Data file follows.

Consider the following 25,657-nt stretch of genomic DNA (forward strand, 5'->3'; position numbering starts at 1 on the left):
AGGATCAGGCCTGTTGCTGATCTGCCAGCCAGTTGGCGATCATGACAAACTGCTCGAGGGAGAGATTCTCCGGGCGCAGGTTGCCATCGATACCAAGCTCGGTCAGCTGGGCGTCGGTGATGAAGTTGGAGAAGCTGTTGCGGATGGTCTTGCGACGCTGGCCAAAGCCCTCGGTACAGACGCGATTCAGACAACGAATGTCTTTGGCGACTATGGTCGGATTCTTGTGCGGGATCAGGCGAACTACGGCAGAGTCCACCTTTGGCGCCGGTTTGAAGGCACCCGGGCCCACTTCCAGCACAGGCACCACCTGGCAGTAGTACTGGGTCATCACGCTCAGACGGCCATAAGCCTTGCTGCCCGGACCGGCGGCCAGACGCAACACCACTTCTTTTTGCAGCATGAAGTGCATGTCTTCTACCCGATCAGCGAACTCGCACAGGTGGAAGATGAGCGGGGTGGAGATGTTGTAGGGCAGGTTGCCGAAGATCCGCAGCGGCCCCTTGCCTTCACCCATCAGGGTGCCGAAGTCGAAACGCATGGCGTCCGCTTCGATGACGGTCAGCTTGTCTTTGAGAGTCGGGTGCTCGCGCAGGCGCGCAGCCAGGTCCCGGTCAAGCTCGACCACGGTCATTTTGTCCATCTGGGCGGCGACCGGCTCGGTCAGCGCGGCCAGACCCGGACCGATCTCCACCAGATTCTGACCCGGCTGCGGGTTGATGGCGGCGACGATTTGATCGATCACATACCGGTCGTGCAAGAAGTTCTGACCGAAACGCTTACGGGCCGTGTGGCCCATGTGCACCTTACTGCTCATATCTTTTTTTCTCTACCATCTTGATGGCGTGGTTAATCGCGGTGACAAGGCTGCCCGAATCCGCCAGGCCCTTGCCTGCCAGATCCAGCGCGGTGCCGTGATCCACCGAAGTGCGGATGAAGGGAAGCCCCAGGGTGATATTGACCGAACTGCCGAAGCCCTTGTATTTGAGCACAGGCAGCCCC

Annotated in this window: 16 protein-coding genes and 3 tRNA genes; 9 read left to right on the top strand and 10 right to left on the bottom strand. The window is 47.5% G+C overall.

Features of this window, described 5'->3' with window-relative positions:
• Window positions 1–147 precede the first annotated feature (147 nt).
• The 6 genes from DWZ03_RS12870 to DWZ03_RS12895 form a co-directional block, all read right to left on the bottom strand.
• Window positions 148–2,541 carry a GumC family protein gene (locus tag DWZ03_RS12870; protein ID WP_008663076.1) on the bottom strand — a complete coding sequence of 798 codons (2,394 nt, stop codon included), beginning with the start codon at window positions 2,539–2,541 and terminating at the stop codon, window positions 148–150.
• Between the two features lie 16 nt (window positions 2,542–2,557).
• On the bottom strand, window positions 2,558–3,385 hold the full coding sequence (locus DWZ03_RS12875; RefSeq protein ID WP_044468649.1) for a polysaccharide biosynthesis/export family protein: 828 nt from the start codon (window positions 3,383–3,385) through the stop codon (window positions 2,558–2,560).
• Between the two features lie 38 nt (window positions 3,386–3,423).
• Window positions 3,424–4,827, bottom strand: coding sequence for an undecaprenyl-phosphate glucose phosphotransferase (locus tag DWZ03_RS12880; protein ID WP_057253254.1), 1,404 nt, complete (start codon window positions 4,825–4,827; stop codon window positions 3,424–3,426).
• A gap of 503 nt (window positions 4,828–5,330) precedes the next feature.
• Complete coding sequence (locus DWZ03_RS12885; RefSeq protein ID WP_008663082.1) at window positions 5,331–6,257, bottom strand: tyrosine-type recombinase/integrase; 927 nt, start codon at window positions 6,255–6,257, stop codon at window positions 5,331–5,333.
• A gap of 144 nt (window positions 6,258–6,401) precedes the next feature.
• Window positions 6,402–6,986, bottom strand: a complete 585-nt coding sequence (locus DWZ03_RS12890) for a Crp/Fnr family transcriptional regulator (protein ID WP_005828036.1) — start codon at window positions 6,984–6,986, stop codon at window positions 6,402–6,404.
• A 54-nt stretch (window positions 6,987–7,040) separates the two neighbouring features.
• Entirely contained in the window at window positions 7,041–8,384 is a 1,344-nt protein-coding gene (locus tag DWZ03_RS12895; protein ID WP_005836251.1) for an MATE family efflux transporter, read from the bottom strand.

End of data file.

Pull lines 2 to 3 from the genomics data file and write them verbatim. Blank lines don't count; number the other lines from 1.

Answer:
AGGATCAGGCCTGTTGCTGATCTGCCAGCCAGTTGGCGATCATGACAAACTGCTCGAGGGAGAGATTCTCCGGGCGCAGGTTGCCATCGATACCAAGCTCGGTCAGCTGGGCGTCGGTGATGAAGTTGGAGAAGCTGTTGCGGATGGTCTTGCGACGCTGGCCAAAGCCCTCGGTACAGACGCGATTCAGACAACGAATGTCTTTGGCGACTATGGTCGGATTCTTGTGCGGGATCAGGCGAACTACGGCAGAGTCCACCTTTGGCGCCGGTTTGAAGGCACCCGGGCCCACTTCCAGCACAGGCACCACCTGGCAGTAGTACTGGGTCATCACGCTCAGACGGCCATAAGCCTTGCTGCCCGGACCGGCGGCCAGACGCAACACCACTTCTTTTTGCAGCATGAAGTGCATGTCTTCTACCCGATCAGCGAACTCGCACAGGTGGAAGATGAGCGGGGTGGAGATGTTGTAGGGCAGGTTGCCGAAGATCCGCAGCGGCCCCTTGCCTTCACCCATCAGGGTGCCGAAGTCGAAACGCATGGCGTCCGCTTCGATGACGGTCAGCTTGTCTTTGAGAGTCGGGTGCTCGCGCAGGCGCGCAGCCAGGTCCCGGTCAAGCTCGACCACGGTCATTTTGTCCATCTGGGCGGCGACCGGCTCGGTCAGCGCGGCCAGACCCGGACCGATCTCCACCAGATTCTGACCCGGCTGCGGGTTGATGGCGGCGACGATTTGATCGATCACATACCGGTCGTGCAAGAAGTTCTGACCGAAACGCTTACGGGCCGTGTGGCCCATGTGCACCTTACTGCTCATATCTTTTTTTCTCTACCATCTTGATGGCGTGGTTAATCGCGGTGACAAGGCTGCCCGAATCCGCCAGGCCCTTGCCTGCCAGATCCAGCGCGGTGCCGTGATCCACCGAAGTGCGGATGAAGGGAAGCCCCAGGGTGATATTGACCGAACTGCCGAAGCCCTTGTATTTGAGCACAGGCAGCCCC

Annotated in this window: 16 protein-coding genes and 3 tRNA genes; 9 read left to right on the top strand and 10 right to left on the bottom strand. The window is 47.5% G+C overall.